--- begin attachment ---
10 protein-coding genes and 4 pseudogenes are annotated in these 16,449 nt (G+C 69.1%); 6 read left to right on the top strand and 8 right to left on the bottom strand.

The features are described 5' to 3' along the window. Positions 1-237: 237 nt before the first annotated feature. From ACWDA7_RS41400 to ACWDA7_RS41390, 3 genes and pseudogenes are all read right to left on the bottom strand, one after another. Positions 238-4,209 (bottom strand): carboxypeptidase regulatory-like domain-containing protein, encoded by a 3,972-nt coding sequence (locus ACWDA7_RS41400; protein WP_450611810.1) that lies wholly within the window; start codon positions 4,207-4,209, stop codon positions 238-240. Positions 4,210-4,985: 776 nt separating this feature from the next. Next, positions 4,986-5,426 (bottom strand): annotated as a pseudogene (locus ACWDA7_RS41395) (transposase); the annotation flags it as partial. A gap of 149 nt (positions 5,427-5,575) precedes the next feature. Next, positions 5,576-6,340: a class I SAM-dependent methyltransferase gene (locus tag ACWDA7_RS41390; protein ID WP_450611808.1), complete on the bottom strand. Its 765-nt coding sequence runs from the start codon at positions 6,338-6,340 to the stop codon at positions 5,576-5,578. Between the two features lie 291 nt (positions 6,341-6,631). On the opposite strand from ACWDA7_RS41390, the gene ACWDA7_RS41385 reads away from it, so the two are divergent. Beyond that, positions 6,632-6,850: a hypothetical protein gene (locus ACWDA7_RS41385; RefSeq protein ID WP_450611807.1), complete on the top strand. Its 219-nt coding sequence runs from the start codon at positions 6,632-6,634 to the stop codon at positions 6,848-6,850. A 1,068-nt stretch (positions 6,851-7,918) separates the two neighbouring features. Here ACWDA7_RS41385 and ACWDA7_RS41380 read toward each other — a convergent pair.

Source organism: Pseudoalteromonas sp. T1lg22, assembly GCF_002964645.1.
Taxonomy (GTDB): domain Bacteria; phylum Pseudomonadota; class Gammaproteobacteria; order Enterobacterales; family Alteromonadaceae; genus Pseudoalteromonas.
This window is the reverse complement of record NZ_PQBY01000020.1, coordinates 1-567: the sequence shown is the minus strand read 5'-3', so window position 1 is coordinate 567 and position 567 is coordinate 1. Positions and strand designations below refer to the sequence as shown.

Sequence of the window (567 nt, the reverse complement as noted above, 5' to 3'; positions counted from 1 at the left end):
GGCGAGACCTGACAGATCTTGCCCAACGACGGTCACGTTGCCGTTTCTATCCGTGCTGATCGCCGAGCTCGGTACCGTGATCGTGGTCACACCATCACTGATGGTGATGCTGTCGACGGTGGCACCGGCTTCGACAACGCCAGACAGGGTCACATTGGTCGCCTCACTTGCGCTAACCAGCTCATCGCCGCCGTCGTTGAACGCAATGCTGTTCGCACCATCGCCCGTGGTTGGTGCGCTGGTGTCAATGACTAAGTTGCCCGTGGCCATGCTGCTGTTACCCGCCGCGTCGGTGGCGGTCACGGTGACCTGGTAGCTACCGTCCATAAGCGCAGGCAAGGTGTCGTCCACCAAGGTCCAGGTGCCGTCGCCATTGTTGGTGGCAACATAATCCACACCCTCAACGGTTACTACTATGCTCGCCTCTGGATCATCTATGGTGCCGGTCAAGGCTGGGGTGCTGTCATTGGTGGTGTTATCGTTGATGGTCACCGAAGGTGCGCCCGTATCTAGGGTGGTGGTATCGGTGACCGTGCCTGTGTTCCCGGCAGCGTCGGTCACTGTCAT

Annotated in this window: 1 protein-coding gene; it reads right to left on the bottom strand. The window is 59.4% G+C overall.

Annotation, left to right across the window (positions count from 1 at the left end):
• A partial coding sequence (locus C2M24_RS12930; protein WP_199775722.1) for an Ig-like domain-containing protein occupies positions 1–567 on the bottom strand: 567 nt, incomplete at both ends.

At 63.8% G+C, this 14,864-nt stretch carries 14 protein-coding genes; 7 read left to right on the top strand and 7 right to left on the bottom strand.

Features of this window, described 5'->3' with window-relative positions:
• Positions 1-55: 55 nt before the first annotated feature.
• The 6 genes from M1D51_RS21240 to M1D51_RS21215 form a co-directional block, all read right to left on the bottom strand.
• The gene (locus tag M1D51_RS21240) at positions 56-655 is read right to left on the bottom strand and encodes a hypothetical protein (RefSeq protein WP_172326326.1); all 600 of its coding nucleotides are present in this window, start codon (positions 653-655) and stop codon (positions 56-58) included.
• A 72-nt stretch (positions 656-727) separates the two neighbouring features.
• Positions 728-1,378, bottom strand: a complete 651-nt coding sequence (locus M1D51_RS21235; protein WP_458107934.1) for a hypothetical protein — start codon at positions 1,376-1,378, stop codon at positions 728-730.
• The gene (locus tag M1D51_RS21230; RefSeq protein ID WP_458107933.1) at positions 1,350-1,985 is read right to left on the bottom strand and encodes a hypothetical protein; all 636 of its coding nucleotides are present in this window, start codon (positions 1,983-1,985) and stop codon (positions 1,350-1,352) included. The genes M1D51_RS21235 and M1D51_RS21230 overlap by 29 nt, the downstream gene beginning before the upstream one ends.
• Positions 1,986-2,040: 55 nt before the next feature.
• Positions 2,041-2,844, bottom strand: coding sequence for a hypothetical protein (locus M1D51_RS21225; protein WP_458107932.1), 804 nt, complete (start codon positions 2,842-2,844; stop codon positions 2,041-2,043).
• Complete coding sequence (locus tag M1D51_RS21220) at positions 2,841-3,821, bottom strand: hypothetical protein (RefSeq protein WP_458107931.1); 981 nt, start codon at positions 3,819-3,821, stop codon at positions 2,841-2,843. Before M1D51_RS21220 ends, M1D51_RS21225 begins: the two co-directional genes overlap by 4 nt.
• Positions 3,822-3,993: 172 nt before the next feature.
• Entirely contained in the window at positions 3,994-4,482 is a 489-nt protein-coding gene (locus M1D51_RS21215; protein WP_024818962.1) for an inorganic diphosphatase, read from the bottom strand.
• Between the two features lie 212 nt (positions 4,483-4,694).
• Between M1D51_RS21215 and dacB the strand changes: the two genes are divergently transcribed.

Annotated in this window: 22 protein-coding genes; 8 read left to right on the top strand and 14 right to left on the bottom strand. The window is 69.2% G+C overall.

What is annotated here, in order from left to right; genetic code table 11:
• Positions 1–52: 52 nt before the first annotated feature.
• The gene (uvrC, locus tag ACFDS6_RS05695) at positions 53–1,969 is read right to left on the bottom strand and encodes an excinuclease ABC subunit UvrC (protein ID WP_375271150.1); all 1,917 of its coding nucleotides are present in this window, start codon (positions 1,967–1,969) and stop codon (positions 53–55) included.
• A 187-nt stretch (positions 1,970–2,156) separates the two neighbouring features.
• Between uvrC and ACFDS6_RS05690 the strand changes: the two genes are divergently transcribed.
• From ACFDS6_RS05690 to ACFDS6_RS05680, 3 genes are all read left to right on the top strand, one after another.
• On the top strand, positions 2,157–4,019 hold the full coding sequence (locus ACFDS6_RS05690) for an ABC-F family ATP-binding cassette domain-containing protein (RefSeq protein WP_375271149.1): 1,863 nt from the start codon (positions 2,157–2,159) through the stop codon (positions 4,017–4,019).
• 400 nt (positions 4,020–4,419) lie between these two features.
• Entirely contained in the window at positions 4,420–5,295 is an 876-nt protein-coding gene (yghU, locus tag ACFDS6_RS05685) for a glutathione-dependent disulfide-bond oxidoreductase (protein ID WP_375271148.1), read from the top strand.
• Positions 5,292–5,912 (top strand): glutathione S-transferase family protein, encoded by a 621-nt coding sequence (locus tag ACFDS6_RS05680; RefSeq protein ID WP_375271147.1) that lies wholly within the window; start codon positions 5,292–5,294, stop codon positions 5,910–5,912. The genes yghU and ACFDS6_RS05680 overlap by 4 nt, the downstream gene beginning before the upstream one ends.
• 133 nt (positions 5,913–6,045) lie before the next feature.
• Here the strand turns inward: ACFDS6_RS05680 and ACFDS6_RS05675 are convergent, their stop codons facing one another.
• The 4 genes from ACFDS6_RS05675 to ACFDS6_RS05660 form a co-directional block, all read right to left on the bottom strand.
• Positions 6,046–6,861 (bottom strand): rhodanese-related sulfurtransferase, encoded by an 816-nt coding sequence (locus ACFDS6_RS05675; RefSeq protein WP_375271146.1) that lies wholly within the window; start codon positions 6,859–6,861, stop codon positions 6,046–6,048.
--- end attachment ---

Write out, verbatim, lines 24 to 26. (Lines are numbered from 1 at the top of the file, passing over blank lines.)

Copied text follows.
• Between the two features lie 212 nt (positions 4,483-4,694).
• Between M1D51_RS21215 and dacB the strand changes: the two genes are divergently transcribed.

Annotated in this window: 22 protein-coding genes; 8 read left to right on the top strand and 14 right to left on the bottom strand. The window is 69.2% G+C overall.